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Posts Tagged ‘Dorie Greenspan’

Science at its best

Chris Trimble Podcast (Click to Listen) or download http://www.box.net/updates#/updates/1/a/1/662861511.

Podcaster’s note: There was a bit of an editing snafoo and the beginning of this podcast with our signature introduction was mistakenly deleted. Don’t worry, our regular routine will return in our next recording but in the meantime our new theme song kicks off this interview with Chris Trimble.

Lisa Lisa and the Book Jam wrapped up their exciting year in books with an interview of accomplished author and dynamic Tuck School of Business

Don't scratch that itch!

professor Chris Trimble. It was a fun, often funny, and always interesting  conversation that included being read aloud to by Chris from one of his favorite science stories of of the last decade “My Bionic Quest for Bolero” by Michael Chorost from the collection The Best Science and Nature Writing 2006. Sit back and enjoy the first few paragraphs of this fascinating story about hearing, loss, how the ear and brain work, and the physics of music.

Trimble explained to us that his favorite reads always include two components: the elucidation of a complicated concept – such as medecine, technology or business – which is then wrapped up into a great story. In that vein, we discussed the work of Atul Gawande, his gripping book Complications: A Surgeons Notes on an Imperfect Science and in particular the story “The Itch” as well as Pauline Chen’s Final Exam: A Surgeons Reflections on Mortality which chronicles the author’s experience at medical school and her very first organ transplant.

A longtime favorite book and one that left a strong impression of the business world and Wall Street on Trimble is Tom Wolfe’s classic Bonfire of the Vanities. Given that Trimble describes it as “a lot of really intelligent people doing meaningless things,” Lisa and Lisa were curious about Chris’ chosen career of business consulting and teaching. Simple, he says.  Through past business endeavors a large chunk of the earth has risen out of poverty and now enjoys a better quality of life.  All of this progress, he explains, starts with science and the questions science explores. The answers to those questions result in ideas that then become commercial innovations. Turning those ideas into companies and then managing ideas within companies provides ongoing challenges for businesses and many areas of interest for Professor Trimble’s work.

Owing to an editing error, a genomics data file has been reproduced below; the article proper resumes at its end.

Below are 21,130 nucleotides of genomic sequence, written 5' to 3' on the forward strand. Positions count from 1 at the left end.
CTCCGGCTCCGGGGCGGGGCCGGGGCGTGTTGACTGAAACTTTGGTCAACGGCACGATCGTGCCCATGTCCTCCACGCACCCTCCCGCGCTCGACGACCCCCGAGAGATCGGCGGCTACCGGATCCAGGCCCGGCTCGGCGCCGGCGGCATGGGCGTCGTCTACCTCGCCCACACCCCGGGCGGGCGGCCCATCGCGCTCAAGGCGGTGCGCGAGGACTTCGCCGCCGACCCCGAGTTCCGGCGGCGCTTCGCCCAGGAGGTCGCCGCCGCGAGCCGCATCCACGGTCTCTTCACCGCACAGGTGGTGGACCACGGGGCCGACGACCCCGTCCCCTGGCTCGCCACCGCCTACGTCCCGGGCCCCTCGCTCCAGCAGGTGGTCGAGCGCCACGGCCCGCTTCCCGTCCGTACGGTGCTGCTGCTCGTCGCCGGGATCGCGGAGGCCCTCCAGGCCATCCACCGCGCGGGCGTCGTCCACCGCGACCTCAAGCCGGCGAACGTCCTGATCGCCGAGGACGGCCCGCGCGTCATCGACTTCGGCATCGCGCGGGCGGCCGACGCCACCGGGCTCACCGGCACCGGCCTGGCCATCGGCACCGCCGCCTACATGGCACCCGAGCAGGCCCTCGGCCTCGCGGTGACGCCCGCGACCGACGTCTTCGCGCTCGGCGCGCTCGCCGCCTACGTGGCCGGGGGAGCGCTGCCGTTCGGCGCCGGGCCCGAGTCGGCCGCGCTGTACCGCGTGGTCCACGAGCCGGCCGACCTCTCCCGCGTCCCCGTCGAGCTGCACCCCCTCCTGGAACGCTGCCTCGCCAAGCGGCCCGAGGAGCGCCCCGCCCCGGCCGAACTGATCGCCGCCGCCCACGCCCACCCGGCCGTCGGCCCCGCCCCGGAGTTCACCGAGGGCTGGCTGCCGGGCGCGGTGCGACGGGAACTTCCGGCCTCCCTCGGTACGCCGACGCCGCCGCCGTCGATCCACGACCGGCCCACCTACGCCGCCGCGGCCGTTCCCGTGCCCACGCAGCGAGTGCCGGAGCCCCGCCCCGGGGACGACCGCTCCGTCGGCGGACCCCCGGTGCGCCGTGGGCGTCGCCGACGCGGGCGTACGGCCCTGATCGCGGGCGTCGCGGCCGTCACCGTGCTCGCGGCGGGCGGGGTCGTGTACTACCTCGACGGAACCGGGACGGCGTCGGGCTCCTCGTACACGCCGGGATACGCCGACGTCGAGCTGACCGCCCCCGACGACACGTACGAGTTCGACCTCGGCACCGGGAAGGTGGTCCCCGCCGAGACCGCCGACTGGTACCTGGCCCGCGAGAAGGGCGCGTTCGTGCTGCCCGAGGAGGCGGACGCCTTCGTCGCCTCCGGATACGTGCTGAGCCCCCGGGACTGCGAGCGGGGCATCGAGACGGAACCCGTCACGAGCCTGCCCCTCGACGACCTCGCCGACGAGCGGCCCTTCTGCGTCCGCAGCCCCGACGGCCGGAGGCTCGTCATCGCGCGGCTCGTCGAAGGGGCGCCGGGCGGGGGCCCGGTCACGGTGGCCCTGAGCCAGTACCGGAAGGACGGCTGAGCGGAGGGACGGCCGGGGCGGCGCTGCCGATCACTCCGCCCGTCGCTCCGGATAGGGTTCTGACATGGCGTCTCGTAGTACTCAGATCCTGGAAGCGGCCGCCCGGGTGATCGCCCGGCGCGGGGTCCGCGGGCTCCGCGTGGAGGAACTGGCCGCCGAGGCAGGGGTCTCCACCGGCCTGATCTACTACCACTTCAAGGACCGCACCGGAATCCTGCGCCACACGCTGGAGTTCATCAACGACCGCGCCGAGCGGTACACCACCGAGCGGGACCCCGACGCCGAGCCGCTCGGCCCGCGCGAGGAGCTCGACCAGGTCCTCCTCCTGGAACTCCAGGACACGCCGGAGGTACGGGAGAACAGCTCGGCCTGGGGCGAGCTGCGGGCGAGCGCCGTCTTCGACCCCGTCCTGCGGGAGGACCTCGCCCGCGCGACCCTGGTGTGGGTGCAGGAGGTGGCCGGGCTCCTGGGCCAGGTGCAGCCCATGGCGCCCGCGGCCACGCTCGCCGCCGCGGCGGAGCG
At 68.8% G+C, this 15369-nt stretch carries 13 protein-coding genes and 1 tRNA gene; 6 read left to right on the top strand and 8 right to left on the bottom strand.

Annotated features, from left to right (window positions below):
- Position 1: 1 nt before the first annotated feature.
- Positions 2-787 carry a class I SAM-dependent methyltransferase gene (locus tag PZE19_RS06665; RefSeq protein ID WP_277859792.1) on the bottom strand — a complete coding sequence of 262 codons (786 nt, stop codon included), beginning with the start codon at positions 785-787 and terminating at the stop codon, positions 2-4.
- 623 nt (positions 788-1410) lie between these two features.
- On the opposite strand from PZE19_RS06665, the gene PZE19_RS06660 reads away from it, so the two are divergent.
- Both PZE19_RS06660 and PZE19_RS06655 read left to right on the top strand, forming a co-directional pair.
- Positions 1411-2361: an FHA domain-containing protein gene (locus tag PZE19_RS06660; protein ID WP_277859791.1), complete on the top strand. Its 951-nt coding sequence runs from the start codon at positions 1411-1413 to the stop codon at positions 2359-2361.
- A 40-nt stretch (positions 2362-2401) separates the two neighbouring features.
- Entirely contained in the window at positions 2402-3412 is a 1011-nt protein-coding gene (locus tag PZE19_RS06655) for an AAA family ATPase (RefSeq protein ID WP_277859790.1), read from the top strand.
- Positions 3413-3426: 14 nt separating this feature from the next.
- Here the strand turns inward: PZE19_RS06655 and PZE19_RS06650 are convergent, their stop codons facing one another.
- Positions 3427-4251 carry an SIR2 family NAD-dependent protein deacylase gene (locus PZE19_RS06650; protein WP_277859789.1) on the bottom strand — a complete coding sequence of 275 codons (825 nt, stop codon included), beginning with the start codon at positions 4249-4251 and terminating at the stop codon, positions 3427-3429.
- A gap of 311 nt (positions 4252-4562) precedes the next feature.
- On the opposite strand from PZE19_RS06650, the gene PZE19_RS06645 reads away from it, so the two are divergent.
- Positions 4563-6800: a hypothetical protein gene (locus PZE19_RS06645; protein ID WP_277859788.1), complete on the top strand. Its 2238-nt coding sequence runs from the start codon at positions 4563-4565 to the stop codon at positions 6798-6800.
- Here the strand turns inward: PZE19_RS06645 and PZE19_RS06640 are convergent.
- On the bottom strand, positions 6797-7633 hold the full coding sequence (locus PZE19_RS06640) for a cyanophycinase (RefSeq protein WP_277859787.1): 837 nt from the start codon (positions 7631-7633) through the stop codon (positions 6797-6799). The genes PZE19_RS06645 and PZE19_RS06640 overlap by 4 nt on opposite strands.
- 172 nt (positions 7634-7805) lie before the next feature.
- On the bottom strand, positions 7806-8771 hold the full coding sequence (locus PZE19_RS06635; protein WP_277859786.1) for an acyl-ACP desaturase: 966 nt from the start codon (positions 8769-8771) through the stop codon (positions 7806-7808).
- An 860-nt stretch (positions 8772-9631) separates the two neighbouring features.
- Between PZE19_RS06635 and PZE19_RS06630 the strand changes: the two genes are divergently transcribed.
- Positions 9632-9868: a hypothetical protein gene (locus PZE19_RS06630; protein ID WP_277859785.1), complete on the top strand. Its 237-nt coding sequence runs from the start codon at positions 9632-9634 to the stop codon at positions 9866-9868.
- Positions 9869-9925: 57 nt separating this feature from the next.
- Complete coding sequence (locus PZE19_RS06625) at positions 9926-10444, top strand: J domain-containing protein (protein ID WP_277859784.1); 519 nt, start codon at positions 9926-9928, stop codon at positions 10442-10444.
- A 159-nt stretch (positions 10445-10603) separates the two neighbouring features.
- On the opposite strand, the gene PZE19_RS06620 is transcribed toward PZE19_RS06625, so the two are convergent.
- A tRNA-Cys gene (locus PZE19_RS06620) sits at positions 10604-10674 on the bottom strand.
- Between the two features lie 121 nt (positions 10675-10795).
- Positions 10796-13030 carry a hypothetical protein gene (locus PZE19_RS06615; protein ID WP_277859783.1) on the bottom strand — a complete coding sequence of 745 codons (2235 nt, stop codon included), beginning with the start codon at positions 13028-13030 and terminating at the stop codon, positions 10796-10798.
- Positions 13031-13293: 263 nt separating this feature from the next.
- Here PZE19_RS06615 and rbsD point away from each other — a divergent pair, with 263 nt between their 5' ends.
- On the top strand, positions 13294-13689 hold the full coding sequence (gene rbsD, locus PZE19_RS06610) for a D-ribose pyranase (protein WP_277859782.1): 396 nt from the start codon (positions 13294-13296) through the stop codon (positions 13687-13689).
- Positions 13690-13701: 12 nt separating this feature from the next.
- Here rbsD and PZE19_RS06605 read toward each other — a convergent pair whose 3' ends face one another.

As for the future of innovation, listen to the podcast for Chris’ thoughts on what the next few decades hold in store. And if you’re curious about the french fries mentioned above in the title, you’ll have to wait until the end to hear hear Lisa, Lisa and Chris discussing Fast Food Nation, flavor laboratories in New Jersey and Dorie Greenspan’s new pommes frites recipe from Around My French Table.

Mr. Trimble is on the faculty at the Tuck School of Business at Dartmouth and is the author of three books: 10 Rules for Strategic Innovators, The Other Side of Innovation: Solving the Execution Challenge – both published by Harvard Business Press and co-authored with Vijay Govindarajan- and How Stella Saved the Farm, self-published in 2010.

Other books mentioned in this episode:

Micheal Lewis’ The Blind Side, Moneyball: The Art of Winning an Unfair Game, The Big Short, James Surowiecki’s The Wisdom of Crowds, the works of Malcolm Gladwell, Thomas Wolfe’s  A Man in Full and The Right Stuff, Richard Preston’s  The Hot Zone, and Dava Sobel’s Longitude.

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2010 Holiday Gift Giving (Click to Listen) or download http://www.box.net/files#/files/0/item/f_662874425/1/f_662874425 now.